Know Your Enemy - St. John's 




The Dragons advance to 2-4 overall and 2-0 in March after beating a struggling but talented Bryant team

at home.  Ryan Belka grabbed CAA player of the week honors scoring 4 and assisting twice against

Bryant.  That’s the kind of performance we like to see from the senior captain.  Congrats, Ryan.  Cole

Shafer continues to dazzle with a nifty behind the back goal in that game.  Jules is starting to catch his

stride.  It’s great to see guys like Frazee, Pynn, and Michael Kay contribute.  We’ll need them guys to

help come CAA time.  And finally it was great to see Frankie “fourth quarter” Fusco step up big with a

man-goal in the fourth.    

The Dragons hop on the bus and travel to Queens, New York to take on the St. John’s Johnnies (red

storm) this Saturday 3/14 at 1pm.  St. John’s is another team that’s had a tough start and at 1-5 they

have a similar look to Bryant and to us.  Their most recent games were against a top 10 ranked Yale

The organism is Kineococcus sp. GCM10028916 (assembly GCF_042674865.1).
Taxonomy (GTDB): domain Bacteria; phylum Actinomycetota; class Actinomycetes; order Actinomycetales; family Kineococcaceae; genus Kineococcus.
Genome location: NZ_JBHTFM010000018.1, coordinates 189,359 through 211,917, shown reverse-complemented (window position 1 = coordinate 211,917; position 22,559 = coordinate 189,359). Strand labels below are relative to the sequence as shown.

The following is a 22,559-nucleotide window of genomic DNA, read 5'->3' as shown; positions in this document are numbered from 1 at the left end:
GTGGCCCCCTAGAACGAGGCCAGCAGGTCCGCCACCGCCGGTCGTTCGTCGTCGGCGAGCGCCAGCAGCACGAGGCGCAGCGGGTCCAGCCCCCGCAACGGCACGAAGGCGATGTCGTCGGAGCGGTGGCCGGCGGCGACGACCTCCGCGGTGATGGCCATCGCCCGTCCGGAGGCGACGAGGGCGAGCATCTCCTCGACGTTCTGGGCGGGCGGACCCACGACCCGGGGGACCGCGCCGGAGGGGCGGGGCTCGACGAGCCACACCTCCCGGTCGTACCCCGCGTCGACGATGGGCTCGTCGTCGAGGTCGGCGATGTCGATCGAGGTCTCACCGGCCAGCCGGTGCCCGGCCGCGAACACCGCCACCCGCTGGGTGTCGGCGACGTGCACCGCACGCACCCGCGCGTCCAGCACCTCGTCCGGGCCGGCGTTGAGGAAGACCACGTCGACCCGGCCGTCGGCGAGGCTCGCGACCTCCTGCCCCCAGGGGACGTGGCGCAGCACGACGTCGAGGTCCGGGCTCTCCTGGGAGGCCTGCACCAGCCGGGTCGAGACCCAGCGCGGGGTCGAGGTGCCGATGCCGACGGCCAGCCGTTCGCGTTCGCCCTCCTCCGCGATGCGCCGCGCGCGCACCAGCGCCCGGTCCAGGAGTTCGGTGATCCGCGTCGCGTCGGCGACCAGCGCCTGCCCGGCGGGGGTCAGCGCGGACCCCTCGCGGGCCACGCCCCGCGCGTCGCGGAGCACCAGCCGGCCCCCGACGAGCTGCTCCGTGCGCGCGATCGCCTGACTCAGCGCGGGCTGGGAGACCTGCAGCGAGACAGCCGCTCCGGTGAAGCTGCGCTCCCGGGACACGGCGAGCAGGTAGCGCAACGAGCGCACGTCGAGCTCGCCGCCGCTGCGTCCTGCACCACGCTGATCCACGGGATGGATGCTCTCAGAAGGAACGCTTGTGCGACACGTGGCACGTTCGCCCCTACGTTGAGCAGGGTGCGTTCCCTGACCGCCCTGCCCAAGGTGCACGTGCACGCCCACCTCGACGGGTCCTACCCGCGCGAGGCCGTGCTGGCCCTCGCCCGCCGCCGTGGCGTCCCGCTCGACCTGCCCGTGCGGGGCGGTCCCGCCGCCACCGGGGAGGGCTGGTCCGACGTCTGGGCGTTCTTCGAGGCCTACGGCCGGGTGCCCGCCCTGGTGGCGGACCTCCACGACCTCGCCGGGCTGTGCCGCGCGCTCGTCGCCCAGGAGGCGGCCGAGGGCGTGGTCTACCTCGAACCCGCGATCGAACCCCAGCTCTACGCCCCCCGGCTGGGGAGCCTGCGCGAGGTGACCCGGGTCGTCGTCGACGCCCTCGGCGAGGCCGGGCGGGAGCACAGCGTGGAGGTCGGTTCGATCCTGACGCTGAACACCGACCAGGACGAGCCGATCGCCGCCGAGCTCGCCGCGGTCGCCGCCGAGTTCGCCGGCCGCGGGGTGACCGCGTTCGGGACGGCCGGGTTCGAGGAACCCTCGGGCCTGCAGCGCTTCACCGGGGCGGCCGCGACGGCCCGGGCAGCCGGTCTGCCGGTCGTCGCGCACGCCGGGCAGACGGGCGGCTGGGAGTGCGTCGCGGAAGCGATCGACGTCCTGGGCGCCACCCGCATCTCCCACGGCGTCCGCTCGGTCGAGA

team that they took to overtime before losing 11-10 and Syracuse that they lost to 14-6.

Look for St. John’s to come out fired up.  This is a home game for them that they no doubt see as

winnable after the last two.  Most of their offense runs through a few usual suspects on attack.  Their

leading scorer who has 16 goals and 10 assists is Jr. attackman Eric DeJohn #8.  Stefan Diachenko #42

(sweet name bro) has dropped in 11 this season and has two assists.  Their other attackman #3 has 7

goals.  They’ve struggled at that face off winning just 42% of the time so far this season.  Like us they